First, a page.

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Centres of Sens' attention: Sean Couturier

by Rob Brodie / Ottawa Senators
Though he's slipped in the recent rankings, Drummondville Volitgeurs centre Sean Couturier is still considered a prime prospect for the 2011 NHL Entry Draft (Photo by Aaron Bell/CHL Images).

(The Ottawa Senators hold the No. 6 overall selection in the 2011 NHL Entry Draft, set for June 24-25 in St. Paul, Minn. The Sens have targeted four centres among the prospects they're hopeful will be available when that first-round pick rolls around. We take a closer look at them all this week in a series of profiles for ottawasenators.com).

Once upon a time, Sean Couturier was considered a prime candidate to be the top pick in the 2011 NHL Entry Draft.

It was easy enough to see why. At 6-4 and 197 pounds, the Drummondville Voltigeurs centre offers an impressive physical package. The 18-year-old from Bathurst, N.B., plays strong on the puck, is proficient in the faceoff circle and brings a solid skill set and work ethic to the table.

"At his size, he'll be hard to pass up in the draft," admits Chris Bordeleau, NHL Central Scouting's chief scout covering the Quebec Major Junior Hockey League. "He possesses a very good work ethic and he's out there for every important faceoff. He's very responsible in the defensive aspect of his game — a rare quality for such a young player in junior hockey."

In 2009-10, Couturier led the QMJHL in scoring (41-55-96), becoming the first 17-year-old to do so since a guy named Sidney Crosby turned the trick with the Rimouski Oceanic five years earlier. Couturier was also the lone draft-eligible player on Team Canada's silver-winning squad at the 2011 IIHF World Junior Hockey Championship in Buffalo.

So given all that, why did Couturier slip from second at mid-season to sixth in NHL Central Scouting's final rankings of North American prospects for the 2011 draft, set for June 24-25 in St. Paul, Minn.?

"I don't really know," Couturier said when asked that question during a recent visit to Ottawa to meet with the Senators' scouting staff in advance of the draft. "Each team has their own (ranking) list and that's the way I think. Whatever a team's going to look for, they'll pick whoever they want (to fill that need). I can't really control that."

Bordeleau suggested Couturier's falling stock is more a case of other players stepping up in a bigger way toward the end of the season. Red Deer Rebels centre Ryan Nugent-Hopkins rose to the top position in Central Scouting's final rankings, surpassing mid-season leader Gabriel Landeskog of the Kitchener Rangers.

"Sean Couturier is a good hockey player, but there were (other) players who got better," Bordeleau told NHL.com. "This was Sean's third year in the league and Nugent-Hopkins is such a great, skilled player, so there's nothing you can do about that. As a group (at Central Scouting), we all feel Gabriel Landeskog will probably play in the NHL next year — he's ready.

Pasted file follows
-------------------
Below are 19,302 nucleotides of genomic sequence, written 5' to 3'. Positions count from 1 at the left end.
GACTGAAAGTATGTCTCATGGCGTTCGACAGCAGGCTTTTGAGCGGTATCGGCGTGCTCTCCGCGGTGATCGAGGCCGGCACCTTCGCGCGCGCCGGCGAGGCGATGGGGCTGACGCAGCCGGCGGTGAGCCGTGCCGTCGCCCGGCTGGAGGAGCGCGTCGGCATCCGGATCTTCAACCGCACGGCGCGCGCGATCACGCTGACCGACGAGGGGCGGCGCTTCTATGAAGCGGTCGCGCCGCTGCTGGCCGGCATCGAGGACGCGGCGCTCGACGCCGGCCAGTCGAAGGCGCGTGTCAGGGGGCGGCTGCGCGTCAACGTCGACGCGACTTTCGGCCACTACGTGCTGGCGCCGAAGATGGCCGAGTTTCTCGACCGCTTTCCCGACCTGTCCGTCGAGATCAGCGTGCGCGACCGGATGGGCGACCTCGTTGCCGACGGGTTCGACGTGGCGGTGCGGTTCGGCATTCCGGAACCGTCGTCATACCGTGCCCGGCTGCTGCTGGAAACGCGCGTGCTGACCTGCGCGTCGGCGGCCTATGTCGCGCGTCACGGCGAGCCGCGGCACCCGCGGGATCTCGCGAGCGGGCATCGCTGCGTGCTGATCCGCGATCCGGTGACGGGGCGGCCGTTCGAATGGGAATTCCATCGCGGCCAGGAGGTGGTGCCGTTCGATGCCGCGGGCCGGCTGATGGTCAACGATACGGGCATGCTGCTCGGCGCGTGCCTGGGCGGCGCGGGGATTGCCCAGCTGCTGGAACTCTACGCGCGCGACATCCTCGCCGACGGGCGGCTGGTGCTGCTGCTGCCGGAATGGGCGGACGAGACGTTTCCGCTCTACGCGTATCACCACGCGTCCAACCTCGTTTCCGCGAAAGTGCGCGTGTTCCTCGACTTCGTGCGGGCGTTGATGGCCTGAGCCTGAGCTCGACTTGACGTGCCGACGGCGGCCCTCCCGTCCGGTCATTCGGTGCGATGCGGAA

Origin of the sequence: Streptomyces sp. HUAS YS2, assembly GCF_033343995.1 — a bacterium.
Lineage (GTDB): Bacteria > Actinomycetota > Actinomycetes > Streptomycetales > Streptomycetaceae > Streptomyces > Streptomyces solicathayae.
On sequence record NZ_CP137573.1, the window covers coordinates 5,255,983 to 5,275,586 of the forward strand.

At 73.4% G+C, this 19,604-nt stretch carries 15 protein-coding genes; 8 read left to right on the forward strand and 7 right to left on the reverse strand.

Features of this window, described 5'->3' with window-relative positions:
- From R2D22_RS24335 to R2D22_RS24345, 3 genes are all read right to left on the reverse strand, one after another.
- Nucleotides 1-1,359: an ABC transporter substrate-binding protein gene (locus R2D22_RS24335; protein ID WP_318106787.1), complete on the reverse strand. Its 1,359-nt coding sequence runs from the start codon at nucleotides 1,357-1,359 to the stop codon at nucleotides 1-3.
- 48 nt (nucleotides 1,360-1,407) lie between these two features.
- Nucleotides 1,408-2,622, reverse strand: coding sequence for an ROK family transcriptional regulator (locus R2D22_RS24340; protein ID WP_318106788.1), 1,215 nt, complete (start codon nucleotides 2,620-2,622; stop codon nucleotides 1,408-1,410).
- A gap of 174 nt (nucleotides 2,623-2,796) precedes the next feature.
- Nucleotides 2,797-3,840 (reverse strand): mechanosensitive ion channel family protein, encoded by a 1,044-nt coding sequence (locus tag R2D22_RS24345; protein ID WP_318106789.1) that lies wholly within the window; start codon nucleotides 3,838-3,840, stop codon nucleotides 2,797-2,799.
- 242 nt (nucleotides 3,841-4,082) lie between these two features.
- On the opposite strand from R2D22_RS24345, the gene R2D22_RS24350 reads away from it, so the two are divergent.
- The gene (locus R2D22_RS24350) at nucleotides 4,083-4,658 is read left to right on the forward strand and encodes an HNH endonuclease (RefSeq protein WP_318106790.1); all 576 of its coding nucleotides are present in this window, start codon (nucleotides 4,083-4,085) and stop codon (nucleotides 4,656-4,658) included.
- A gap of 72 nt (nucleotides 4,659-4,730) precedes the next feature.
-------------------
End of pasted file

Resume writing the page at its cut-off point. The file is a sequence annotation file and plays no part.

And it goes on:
"We have Nathan Beaulieu and Jonathan Huberdeau (both of the Memorial Cup champion Saint John Sea Dogs), who have both taken giant steps and improved immensely. Huberdeau has NHL hands right now ... Yes, Couturier is sixth, but it doesn't mean the sixth guy couldn't go first or the first guy go sixth. We're just projecting that these guys will play in the NHL."

That's exactly where Couturier has wanted to be for a lot of years now.

"Since I'm young, I've dreamed of playing in the NHL and winning a Stanley Cup," said Couturier, whose father Sylvain played 33 games with the Los Angeles Kings between 1988-89 and 1991-92 and is now the general manager of the QMJHL's Acadie-Bathurst Titan. "It would be pretty special."

Couturier, who likens his own play to brothers Jordan Staal of the Pittsburgh Penguins and Eric Staal of the Hurricanes, isn't fussy about when and where that happens.

"Wherever you're drafted, once you get to training camp, you still have to prove yourself," he said. "Wherever I go, I'll be happy."

So will the team choosing him, according to NHL Central Scouting's Chris Edwards.

"Sean has excellent puckhandling and playmaking ability," said Edwards. "He sees the ice and reads the play very well. He's extremely smart and gets himself into good scoring position. He plays a solid two-way game and is very responsible defensively."

Tampa Bay Lightning coach Guy Boucher, who had Couturier for one season in Drummondville, doesn't doubt he'll shine in the NHL someday.

"He's not just a terrific athlete, but individual," Boucher told NHL.com. "He's first in his class at school with over a 90-percent average … he's an extremely bright hockey player. He sees the game at a slow pace like the top guys do, and his puck protection is incredible.
 
"You don't take the puck off of him. He's a big centre who wins the faceoffs and is extremely reliable defensively. When he was 16, I had to push him to go offence because he wanted to be so reliable defensively. He has great vision and is slowly building up his speed … he's going to be a terrific NHL player."

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